Data Analyses

We compared community structure across years of the tree mortality chronosequence using multi-response permutation procedures (MRPP, a non-parametric method of comparing groups similar to PERMANOVA) and used non-metric multidimensional scaling (NMDS) to visualize the comparisons of community structure. Both MRPP and NMDS were completed on Bray–Curtis distance matrices in PC-ORD (McCune and Mefford, 2011). After verifying that our data met test assumptions of normality via Shapiro–Wilk tests, we compared measures of α-diversity (OTU richness, Pielou’s evenness, and PD) using one-way ANOVA followed by Tukey’s HSD means comparisons. To avoid violating assumptions of sample independence, we compared pairwise community β-diversity (Bray–Curtis dissimilarity) and pairwise UniFrac values using PERMANOVA followed by the permutation method of ‘betadisper’ in the vegan package for the R platform (R Development Core Team, 2011; Oksanen et al., 2013). Comparisons of soil chemistry from bacterial soil samples and from nitrogen resin bags and mineralization experiments were also performed via one-way ANOVA followed by Tukey’s HSD means comparisons (Kruskal–Wallis test followed by Steel-Dwass means comparisons when test assumptions were not met).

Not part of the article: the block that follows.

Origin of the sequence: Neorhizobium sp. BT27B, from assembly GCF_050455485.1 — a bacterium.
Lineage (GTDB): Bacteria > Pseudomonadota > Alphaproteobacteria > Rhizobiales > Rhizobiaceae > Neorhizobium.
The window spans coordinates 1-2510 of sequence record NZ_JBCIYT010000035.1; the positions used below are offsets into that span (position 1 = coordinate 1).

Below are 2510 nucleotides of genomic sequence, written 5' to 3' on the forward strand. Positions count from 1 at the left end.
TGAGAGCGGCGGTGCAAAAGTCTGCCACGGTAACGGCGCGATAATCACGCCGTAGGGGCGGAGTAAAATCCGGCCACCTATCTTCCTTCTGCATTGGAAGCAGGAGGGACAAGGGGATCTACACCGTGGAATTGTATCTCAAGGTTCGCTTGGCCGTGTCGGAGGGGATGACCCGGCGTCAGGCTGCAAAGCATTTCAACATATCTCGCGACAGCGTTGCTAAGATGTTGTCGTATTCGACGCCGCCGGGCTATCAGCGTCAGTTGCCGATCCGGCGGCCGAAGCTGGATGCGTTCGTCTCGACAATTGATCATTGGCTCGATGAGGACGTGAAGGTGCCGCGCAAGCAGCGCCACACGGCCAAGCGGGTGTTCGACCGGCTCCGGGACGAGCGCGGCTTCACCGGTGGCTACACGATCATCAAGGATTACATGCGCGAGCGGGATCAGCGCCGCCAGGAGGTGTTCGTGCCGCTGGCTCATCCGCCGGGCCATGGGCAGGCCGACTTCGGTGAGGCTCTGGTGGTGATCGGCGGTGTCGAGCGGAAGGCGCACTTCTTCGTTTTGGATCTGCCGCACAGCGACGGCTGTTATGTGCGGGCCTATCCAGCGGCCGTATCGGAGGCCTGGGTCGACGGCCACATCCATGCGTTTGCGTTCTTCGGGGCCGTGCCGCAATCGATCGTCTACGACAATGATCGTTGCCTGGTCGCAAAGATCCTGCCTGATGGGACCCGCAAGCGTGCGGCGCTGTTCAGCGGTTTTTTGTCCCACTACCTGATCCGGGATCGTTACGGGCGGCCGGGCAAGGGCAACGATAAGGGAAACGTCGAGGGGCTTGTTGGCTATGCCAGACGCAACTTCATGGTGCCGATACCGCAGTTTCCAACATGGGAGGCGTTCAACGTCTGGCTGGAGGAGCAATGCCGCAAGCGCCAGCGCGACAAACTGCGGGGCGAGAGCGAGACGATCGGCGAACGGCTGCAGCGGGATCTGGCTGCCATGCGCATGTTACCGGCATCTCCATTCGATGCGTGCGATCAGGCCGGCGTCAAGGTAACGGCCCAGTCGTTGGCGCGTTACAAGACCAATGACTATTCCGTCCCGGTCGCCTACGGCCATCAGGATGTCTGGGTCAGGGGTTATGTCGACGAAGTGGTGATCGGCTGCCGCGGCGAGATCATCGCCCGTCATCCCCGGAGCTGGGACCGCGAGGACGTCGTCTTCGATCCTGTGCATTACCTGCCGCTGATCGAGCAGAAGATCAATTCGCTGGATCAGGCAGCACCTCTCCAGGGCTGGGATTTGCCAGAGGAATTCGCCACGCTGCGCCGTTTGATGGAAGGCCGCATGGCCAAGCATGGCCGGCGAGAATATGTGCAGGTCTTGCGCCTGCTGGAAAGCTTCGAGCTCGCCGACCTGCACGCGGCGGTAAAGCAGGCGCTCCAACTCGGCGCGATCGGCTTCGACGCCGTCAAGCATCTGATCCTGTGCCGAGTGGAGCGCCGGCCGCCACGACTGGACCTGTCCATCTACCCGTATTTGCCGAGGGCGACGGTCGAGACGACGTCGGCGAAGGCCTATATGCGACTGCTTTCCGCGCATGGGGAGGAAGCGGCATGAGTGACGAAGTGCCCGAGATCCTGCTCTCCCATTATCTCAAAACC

We examined possible links between soil bacterial community structure and net N mineralization from incubation experiments (which were completed in situ using soils under five of the 10 trees in each year of our chronosequence, N = 25) via multiple regression. We considered N mineralization values from all 25 samples as the dependent variable, and used stepwise fitting procedures to determine a best fit model using microbial biomass, bacterial OTU Shannon diversity (H′), bacterial PD, and soil environmental measures (soil moisture, soil temperature, pH, %C, %N, C:N ratio, DOC, NH4+) as possible independent variables. The best fit model was selected via comparisons of Bayesian information criterion (BIC) values, with the lowest BIC score used to find the model that explained the most variation in N mineralization with the smallest number of retained factors (environmental and/or microbial). Independent variables retained in the best fit model were examined for collinearity via linear regressions, which revealed no significant relationships.